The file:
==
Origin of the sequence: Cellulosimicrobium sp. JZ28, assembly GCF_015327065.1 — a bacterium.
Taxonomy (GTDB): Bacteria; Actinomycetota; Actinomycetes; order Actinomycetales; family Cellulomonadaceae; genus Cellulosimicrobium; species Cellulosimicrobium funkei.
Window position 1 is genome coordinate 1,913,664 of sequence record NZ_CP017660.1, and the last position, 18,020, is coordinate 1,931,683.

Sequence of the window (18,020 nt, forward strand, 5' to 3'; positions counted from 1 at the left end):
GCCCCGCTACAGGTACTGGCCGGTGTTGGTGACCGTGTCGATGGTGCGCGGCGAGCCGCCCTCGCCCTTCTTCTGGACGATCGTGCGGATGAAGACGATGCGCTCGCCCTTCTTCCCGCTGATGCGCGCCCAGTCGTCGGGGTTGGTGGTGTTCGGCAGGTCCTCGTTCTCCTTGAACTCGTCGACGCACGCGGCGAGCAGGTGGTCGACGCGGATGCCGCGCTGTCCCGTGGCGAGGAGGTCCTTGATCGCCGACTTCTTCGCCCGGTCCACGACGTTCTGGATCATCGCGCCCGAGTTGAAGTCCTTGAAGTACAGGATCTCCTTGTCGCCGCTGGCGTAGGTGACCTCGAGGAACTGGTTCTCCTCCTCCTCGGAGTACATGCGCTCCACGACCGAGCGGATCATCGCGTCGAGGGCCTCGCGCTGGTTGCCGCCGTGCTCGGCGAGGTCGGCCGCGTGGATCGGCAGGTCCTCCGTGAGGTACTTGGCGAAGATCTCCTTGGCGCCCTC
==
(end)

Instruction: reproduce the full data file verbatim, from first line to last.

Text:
Origin of the sequence: Cellulosimicrobium sp. JZ28, assembly GCF_015327065.1 — a bacterium.
Taxonomy (GTDB): Bacteria; Actinomycetota; Actinomycetes; order Actinomycetales; family Cellulomonadaceae; genus Cellulosimicrobium; species Cellulosimicrobium funkei.
Window position 1 is genome coordinate 1,913,664 of sequence record NZ_CP017660.1, and the last position, 18,020, is coordinate 1,931,683.

Sequence of the window (18,020 nt, forward strand, 5' to 3'; positions counted from 1 at the left end):
GCCCCGCTACAGGTACTGGCCGGTGTTGGTGACCGTGTCGATGGTGCGCGGCGAGCCGCCCTCGCCCTTCTTCTGGACGATCGTGCGGATGAAGACGATGCGCTCGCCCTTCTTCCCGCTGATGCGCGCCCAGTCGTCGGGGTTGGTGGTGTTCGGCAGGTCCTCGTTCTCCTTGAACTCGTCGACGCACGCGGCGAGCAGGTGGTCGACGCGGATGCCGCGCTGTCCCGTGGCGAGGAGGTCCTTGATCGCCGACTTCTTCGCCCGGTCCACGACGTTCTGGATCATCGCGCCCGAGTTGAAGTCCTTGAAGTACAGGATCTCCTTGTCGCCGCTGGCGTAGGTGACCTCGAGGAACTGGTTCTCCTCCTCCTCGGAGTACATGCGCTCCACGACCGAGCGGATCATCGCGTCGAGGGCCTCGCGCTGGTTGCCGCCGTGCTCGGCGAGGTCGGCCGCGTGGATCGGCAGGTCCTCCGTGAGGTACTTGGCGAAGATCTCCTTGGCGCCCTC